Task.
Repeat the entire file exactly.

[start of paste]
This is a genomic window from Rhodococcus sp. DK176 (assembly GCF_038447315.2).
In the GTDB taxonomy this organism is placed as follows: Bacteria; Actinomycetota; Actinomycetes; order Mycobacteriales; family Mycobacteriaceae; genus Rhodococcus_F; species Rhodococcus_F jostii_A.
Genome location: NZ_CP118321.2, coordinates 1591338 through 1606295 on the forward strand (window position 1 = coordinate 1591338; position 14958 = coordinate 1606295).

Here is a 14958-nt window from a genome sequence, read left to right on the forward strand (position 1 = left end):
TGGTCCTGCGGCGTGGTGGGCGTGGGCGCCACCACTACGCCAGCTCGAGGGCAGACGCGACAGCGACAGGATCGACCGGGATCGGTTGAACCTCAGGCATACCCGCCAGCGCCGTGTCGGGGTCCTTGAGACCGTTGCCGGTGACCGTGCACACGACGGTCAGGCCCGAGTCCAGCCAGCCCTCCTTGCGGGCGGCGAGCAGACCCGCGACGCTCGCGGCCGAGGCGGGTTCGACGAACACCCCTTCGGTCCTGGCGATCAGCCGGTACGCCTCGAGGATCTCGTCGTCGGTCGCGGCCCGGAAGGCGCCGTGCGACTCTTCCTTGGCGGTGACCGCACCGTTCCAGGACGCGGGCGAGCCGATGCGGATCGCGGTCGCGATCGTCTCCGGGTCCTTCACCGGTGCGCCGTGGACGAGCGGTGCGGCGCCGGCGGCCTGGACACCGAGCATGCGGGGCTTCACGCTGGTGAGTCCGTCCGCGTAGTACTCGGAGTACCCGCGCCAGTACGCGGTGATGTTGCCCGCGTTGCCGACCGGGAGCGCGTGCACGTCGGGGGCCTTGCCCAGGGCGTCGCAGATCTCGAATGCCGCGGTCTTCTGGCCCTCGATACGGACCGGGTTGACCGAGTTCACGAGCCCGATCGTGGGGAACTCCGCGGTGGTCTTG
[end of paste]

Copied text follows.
This is a genomic window from Rhodococcus sp. DK176 (assembly GCF_038447315.2).
In the GTDB taxonomy this organism is placed as follows: Bacteria; Actinomycetota; Actinomycetes; order Mycobacteriales; family Mycobacteriaceae; genus Rhodococcus_F; species Rhodococcus_F jostii_A.
Genome location: NZ_CP118321.2, coordinates 1591338 through 1606295 on the forward strand (window position 1 = coordinate 1591338; position 14958 = coordinate 1606295).

Here is a 14958-nt window from a genome sequence, read left to right on the forward strand (position 1 = left end):
TGGTCCTGCGGCGTGGTGGGCGTGGGCGCCACCACTACGCCAGCTCGAGGGCAGACGCGACAGCGACAGGATCGACCGGGATCGGTTGAACCTCAGGCATACCCGCCAGCGCCGTGTCGGGGTCCTTGAGACCGTTGCCGGTGACCGTGCACACGACGGTCAGGCCCGAGTCCAGCCAGCCCTCCTTGCGGGCGGCGAGCAGACCCGCGACGCTCGCGGCCGAGGCGGGTTCGACGAACACCCCTTCGGTCCTGGCGATCAGCCGGTACGCCTCGAGGATCTCGTCGTCGGTCGCGGCCCGGAAGGCGCCGTGCGACTCTTCCTTGGCGGTGACCGCACCGTTCCAGGACGCGGGCGAGCCGATGCGGATCGCGGTCGCGATCGTCTCCGGGTCCTTCACCGGTGCGCCGTGGACGAGCGGTGCGGCGCCGGCGGCCTGGACACCGAGCATGCGGGGCTTCACGCTGGTGAGTCCGTCCGCGTAGTACTCGGAGTACCCGCGCCAGTACGCGGTGATGTTGCCCGCGTTGCCGACCGGGAGCGCGTGCACGTCGGGGGCCTTGCCCAGGGCGTCGCAGATCTCGAATGCCGCGGTCTTCTGGCCCTCGATACGGACCGGGTTGACCGAGTTCACGAGCCCGATCGTGGGGAACTCCGCGGTGGTCTTG